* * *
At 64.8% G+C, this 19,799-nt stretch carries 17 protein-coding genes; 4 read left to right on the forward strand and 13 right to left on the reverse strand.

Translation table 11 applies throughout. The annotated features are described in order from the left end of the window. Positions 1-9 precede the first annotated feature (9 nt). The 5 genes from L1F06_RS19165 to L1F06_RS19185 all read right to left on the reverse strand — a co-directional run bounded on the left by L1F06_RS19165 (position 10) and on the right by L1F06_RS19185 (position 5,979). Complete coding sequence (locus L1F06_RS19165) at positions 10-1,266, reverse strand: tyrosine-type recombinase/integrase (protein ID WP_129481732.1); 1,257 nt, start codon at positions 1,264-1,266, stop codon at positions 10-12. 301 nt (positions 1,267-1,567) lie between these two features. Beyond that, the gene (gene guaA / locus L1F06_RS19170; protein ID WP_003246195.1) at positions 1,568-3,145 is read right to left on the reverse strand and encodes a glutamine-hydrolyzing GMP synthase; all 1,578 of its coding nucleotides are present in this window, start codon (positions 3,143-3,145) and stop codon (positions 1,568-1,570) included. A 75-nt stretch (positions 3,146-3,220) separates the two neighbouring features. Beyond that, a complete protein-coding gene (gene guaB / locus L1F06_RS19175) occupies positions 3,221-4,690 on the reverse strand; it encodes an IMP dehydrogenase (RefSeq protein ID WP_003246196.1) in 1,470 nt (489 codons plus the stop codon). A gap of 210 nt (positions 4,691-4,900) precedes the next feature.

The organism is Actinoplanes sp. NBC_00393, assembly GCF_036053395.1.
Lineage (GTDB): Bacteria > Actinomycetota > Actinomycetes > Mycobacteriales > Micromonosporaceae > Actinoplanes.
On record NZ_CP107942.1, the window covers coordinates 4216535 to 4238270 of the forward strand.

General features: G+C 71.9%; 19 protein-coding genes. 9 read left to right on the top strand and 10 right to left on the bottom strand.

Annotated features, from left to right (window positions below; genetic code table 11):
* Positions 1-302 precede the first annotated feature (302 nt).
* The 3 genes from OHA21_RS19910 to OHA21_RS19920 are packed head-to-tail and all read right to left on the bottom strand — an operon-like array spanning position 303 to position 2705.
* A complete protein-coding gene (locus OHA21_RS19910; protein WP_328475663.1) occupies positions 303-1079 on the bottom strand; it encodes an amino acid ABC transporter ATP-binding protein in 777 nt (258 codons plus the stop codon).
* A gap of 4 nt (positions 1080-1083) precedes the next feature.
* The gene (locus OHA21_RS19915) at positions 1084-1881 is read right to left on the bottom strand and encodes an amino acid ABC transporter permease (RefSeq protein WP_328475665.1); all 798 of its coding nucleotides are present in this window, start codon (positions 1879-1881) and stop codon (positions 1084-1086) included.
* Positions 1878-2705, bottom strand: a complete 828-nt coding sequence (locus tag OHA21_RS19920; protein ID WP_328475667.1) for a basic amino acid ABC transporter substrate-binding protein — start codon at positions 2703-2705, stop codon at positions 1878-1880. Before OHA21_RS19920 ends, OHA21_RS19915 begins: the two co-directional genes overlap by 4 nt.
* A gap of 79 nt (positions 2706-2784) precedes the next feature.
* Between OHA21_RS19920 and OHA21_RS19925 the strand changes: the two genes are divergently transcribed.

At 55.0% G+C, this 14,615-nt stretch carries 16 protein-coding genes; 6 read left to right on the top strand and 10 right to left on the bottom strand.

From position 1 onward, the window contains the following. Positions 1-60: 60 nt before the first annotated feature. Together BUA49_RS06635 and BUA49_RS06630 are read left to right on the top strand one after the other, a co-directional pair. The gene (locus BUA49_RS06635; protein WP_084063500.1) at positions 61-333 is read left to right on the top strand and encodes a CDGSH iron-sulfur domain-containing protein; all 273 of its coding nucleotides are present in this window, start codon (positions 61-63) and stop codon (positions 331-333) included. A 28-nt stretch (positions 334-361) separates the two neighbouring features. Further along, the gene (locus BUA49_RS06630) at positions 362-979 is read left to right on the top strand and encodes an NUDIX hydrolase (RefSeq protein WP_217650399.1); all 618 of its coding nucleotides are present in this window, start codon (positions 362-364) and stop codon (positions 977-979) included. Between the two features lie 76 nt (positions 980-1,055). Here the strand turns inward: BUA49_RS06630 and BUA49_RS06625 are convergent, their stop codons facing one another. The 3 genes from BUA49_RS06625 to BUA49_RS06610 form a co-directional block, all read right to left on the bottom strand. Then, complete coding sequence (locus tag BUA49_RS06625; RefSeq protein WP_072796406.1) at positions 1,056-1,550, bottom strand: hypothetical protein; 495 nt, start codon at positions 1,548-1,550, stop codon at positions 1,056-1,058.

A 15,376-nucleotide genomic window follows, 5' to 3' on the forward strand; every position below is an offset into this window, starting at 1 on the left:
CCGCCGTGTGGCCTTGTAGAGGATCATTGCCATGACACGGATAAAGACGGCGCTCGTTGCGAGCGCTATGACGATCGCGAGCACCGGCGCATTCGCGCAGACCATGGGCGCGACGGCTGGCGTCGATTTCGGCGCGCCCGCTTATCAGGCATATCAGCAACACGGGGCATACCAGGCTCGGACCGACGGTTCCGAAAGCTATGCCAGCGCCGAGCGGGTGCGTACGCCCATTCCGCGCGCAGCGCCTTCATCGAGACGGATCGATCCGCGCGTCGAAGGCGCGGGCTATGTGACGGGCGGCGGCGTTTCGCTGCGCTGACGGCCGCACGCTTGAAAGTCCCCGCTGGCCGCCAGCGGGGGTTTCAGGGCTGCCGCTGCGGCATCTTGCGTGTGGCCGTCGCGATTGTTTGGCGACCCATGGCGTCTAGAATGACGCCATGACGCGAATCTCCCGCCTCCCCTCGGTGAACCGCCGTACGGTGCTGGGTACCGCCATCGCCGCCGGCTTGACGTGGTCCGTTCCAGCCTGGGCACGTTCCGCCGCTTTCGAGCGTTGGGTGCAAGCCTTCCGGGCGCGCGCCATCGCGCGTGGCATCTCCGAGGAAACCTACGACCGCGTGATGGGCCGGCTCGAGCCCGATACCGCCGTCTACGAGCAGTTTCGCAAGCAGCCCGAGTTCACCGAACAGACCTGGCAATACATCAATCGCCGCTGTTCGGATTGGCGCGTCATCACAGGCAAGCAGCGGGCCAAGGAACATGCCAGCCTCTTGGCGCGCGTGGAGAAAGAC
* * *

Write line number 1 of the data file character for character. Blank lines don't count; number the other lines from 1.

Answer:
At 64.8% G+C, this 19,799-nt stretch carries 17 protein-coding genes; 4 read left to right on the forward strand and 13 right to left on the reverse strand.